Message from AIMA's CEO

By Jack Inglis, CEO, AIMA

Published: 20 September 2021

The necessity of change is a central theme running through this edition of the AIMA Journal. From adapting to the remote working environment forced on us all by the pandemic, to the more positive forces of ESG and technological innovation, change is everywhere. As the hedge fund industry adapts to the latest ‘new normal’ these pages are filled with forward-looking insights to help readers map out how the market landscape will be moulded by the myriad market forces currently at large today.  

The Q3 2021 edition is unfortunately still dominated by references of how COVID-19 continues to overshadow discussions around business practices and economic prospects, but with a new emphasis on preparing for the post-COVID era that is hopefully not too far ahead. 

ESG is also presented by multiple contributors as a double-edged sword of risk and reward, which for hedge funds means opportunities abound for those with the acumen to navigate the shifting sands of rules frameworks and challenges around greenwashing. 

Adaption means shedding what may once have been useful but is now redundant, which in this instance means legacy systems that are no longer fit-for-purpose in the digital, automated, and agile world. This journal offers guidance into how to offload the dead weight and embrace the new.  Other than COVID, the most prominent external force for change is regulation, and this edition provides detailed insight into the latest rules frameworks impacting the hedge fund universe today. Special focus is given to the new rules including the US’ marketing rule on private fund advisors, Germany’s pre-marketing rules for alternative investment funds, the Cayman Islands’ expanding economic substance regime, and what it means to be FCA regulated in post-Brexit Britain.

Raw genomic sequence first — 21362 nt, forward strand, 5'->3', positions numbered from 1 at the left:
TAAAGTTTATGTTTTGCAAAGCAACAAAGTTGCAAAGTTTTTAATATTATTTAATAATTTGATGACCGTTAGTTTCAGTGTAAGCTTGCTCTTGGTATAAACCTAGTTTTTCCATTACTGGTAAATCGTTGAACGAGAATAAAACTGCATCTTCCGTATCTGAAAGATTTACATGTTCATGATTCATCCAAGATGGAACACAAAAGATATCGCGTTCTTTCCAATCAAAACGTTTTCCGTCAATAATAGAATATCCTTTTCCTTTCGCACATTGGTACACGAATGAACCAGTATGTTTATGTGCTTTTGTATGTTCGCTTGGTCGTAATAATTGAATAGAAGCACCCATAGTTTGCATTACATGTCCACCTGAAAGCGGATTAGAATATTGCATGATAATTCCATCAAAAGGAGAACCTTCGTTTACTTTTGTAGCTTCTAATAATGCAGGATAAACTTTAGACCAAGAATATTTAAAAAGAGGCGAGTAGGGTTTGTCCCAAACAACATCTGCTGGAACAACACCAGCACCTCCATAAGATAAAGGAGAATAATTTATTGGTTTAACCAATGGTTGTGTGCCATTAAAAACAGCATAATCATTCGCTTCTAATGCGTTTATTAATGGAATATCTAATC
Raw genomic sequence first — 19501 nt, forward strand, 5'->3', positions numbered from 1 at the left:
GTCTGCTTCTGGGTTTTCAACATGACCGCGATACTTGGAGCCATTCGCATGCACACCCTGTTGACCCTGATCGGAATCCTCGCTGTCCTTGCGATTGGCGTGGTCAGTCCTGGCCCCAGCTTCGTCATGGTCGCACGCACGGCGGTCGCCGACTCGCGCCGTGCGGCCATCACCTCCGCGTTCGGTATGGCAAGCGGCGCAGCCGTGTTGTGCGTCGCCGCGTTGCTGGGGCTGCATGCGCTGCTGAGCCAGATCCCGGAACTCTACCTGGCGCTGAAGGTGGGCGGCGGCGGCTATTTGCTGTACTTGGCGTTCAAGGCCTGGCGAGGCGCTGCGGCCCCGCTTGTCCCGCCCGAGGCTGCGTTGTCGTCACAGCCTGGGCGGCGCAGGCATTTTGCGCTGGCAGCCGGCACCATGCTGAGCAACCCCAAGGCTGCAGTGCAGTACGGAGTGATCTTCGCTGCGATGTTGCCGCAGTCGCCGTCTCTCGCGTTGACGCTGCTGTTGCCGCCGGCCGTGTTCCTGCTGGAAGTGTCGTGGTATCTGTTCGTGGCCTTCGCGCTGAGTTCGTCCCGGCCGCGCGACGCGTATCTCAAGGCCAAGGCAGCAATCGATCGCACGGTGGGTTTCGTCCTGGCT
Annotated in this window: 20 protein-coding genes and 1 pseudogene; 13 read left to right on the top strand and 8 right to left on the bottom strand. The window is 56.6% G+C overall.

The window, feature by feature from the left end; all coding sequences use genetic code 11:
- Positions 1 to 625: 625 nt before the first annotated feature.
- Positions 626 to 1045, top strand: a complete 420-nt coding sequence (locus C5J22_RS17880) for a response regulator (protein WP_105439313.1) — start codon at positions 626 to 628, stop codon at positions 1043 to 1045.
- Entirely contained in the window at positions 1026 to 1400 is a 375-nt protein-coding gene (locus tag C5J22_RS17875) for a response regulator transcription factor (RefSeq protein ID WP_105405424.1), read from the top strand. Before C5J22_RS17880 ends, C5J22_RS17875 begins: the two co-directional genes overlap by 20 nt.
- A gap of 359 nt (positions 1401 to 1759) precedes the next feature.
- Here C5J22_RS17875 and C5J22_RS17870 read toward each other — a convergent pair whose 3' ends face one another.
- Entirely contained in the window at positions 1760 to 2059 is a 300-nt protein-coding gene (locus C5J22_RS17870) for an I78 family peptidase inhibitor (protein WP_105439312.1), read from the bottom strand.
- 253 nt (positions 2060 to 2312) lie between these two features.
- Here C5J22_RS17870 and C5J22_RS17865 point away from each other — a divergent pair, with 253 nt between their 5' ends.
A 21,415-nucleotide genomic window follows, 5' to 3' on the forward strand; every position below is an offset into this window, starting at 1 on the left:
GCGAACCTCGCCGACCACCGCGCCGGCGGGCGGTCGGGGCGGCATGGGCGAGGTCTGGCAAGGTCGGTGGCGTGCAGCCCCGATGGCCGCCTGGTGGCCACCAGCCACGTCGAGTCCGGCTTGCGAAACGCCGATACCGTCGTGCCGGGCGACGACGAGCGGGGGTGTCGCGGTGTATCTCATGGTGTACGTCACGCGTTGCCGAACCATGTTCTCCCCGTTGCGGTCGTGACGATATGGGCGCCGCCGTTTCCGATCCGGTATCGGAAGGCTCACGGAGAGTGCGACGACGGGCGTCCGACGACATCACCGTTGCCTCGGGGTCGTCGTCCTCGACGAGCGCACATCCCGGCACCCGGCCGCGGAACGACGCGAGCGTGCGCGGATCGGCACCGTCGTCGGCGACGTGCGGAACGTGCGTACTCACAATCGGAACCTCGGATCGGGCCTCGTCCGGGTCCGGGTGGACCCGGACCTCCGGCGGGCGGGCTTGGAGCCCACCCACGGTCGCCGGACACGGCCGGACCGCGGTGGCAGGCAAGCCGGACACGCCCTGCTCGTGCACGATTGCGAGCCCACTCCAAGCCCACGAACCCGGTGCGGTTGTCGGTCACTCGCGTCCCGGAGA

Elsewhere, the growing prominence of private markets in the minds of institutional investors also shines through in this issue with a review of how private assets have faired in recent months and predictions on likely further growth. Another area of increasing interest – digital assets – is explored with several common misconceptions challenged. 

Finally, the highly-topical issues of company culture and the increasing intensity of the so-called war for talent are addressed with some dos-and-don’t offered on how to retain top talent, foster a positive work environment and manage known risks from the emerging hybrid work model. 

As always, my thanks go to all the authors in this edition which make it such a valuable and sought-after resource for AIMA’s members and the wider industry. 

Jack Inglis